Susan Wojcicki Morning Future Adecco
Guiding Best Practice 30 January Jan 2019 0930 30 January 2019

Susan Wojcicki, the woman who transformed Youtube

After working at Google, from 2014 Wojcicki has been the CEO of Youtube, once the frontier of online piracy and now the principal tool for artists. She was the first employee of Big G

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“A purple Muppet singing a nonsense song”. You could say that these words changed the life of Susan Wojcicki, current CEO of Youtube. Why? That was the title that Susan, almost 14 years ago, used to load the first video on the Google Video platform, a prototype in Alphabet style of the service that was beginning its explosion on Youtube, at that time still independent of Google.

Wojcicki, born in California in '68, of Russian and Polish origins, has been in the company since the beginning together with Larry Page and Sergej Brin, having joined in 1998, after completing her studies in economics and management. She is said to be the sixteenth employee of Google, the first to direct the marketing sector. At the end of the last millennium, she was behind the Doodle, the fun thematic Google logos that occasionally celebrate special occasions, and it was also she who developed Google Images and Google Books.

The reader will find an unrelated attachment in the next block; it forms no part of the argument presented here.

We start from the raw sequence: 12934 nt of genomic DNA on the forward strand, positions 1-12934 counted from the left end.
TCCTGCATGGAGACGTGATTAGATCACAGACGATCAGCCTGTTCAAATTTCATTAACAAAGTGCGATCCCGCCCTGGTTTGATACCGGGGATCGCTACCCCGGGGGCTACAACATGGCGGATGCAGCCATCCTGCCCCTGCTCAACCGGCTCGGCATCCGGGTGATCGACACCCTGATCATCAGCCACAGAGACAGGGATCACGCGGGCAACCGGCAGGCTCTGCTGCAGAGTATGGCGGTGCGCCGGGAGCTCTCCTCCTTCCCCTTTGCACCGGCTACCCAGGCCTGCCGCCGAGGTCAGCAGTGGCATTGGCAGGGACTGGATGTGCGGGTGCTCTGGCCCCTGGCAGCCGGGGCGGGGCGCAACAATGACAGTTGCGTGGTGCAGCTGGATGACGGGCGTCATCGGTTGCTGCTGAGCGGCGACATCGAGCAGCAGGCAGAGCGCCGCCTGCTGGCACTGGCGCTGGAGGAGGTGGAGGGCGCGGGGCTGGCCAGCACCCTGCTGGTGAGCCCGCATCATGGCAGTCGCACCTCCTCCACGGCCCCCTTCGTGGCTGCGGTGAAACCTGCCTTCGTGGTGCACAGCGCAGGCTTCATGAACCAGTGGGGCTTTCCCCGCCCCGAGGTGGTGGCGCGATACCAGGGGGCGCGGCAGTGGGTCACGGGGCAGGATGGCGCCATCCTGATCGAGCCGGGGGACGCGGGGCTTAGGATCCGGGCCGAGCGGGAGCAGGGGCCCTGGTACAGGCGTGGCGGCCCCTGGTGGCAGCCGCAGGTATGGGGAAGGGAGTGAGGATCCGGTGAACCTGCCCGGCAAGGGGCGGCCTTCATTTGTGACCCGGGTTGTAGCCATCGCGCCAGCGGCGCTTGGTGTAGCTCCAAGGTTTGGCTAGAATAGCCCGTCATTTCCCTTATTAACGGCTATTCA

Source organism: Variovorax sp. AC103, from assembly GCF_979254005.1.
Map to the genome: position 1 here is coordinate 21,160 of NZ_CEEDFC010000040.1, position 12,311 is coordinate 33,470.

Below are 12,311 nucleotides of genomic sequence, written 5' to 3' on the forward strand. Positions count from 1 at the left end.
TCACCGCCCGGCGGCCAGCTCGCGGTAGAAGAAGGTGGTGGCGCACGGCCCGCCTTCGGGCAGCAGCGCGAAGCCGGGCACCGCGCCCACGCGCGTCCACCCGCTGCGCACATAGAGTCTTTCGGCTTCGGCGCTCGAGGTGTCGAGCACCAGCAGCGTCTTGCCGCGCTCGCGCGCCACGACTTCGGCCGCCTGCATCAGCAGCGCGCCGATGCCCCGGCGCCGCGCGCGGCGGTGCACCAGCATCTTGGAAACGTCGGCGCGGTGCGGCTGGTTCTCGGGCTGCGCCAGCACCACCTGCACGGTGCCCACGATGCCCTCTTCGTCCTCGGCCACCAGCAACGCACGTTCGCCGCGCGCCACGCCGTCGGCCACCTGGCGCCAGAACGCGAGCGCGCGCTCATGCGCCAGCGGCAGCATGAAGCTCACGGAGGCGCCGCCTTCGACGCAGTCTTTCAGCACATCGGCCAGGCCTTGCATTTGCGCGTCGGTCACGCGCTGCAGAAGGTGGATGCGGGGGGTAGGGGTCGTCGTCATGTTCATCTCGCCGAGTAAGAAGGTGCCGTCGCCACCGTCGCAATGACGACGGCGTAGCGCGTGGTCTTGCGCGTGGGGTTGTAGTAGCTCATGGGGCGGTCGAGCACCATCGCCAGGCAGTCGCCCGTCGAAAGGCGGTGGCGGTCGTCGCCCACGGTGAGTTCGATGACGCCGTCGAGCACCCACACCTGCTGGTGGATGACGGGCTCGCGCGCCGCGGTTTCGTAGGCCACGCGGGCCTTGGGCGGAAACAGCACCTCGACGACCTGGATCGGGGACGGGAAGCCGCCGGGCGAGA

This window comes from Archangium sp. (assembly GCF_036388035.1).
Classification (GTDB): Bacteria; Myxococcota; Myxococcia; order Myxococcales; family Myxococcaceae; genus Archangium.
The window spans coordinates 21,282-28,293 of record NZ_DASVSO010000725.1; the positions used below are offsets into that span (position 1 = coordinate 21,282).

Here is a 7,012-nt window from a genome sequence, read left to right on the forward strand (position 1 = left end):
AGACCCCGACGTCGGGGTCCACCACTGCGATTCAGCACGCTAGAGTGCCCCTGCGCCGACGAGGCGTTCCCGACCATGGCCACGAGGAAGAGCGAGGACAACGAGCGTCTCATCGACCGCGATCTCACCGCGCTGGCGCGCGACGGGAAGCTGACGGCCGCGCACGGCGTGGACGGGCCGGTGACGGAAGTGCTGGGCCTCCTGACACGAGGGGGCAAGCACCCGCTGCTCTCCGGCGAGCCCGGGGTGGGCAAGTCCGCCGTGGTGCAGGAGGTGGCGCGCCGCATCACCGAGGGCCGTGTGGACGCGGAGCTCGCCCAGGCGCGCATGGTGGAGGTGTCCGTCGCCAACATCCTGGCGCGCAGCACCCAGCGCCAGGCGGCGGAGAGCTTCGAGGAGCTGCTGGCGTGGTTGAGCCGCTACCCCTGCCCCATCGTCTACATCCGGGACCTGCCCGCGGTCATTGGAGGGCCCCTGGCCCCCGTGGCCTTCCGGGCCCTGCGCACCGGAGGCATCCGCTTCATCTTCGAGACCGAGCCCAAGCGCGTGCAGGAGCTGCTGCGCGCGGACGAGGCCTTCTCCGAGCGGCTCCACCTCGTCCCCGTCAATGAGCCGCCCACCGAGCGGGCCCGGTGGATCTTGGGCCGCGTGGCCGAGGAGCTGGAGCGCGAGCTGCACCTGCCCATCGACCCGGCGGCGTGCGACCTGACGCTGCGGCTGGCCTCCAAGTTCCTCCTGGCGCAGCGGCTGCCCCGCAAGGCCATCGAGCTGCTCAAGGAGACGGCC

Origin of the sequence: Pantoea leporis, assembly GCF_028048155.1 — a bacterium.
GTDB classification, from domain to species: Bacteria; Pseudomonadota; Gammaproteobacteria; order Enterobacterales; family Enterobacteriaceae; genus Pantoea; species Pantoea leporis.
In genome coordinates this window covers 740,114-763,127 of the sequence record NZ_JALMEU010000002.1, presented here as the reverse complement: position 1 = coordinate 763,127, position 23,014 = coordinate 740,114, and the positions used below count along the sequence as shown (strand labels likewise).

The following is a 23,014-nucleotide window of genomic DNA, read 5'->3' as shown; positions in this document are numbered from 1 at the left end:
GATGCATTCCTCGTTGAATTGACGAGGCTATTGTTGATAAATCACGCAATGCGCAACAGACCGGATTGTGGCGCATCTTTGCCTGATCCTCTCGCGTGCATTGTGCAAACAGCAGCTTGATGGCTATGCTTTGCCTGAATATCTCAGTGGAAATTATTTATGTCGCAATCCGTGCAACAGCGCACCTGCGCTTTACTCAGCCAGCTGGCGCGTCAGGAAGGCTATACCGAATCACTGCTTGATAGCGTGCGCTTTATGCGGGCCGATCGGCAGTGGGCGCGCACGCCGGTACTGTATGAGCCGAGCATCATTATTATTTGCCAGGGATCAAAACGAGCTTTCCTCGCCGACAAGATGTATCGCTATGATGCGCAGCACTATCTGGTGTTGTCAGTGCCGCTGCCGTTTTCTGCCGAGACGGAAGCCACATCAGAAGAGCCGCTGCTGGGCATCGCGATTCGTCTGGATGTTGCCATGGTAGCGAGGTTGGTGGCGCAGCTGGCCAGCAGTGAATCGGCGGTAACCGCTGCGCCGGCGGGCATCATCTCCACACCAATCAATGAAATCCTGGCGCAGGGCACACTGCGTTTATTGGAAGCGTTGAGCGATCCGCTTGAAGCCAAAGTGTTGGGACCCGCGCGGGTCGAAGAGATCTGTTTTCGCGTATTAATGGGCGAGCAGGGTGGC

Working at Google from 1998, she convinces the company to buy Youtube in 2006: a historic acquisition

Then there is the famous purple-muppet-singing-nonsense video. Google Video never totally takes off but the advantage of being Google is being able to buy out your competition when you can’t beat them. So in 2006 Wojcicki convinces the company board to complete a historic operation: 1.650 billion dollars to complete the purchase of YouTube by Google.

That is her destiny. Wojcicki keeps working in Alphabet, but now it’s videos that take over the scene and in 2014 she is appointed CEO of Youtube, a position she still holds today. During her time on the job the platform keeps growing and she experiences the golden age of the youtuber, the videogamer, the commercials before movies, the songs that exceed the billion views. To front these changes Youtube must change, and Wojcicki is well aware. What changes especially is the policy on copyright, so much so that the website blocks almost automatically any copyrighted content. The problem is still ongoing. The problem remains, bypassed by users with imaginative artifices - flipped images, slowed down, or color changes - but production companies are much more protected and YouTube is no longer an enemy of artists, a wilderness in the hands of piracy, but a principal tool of diffusion and a fairly good guarantee of income. And this is also thanks to Wojcicki and those purple muppets.

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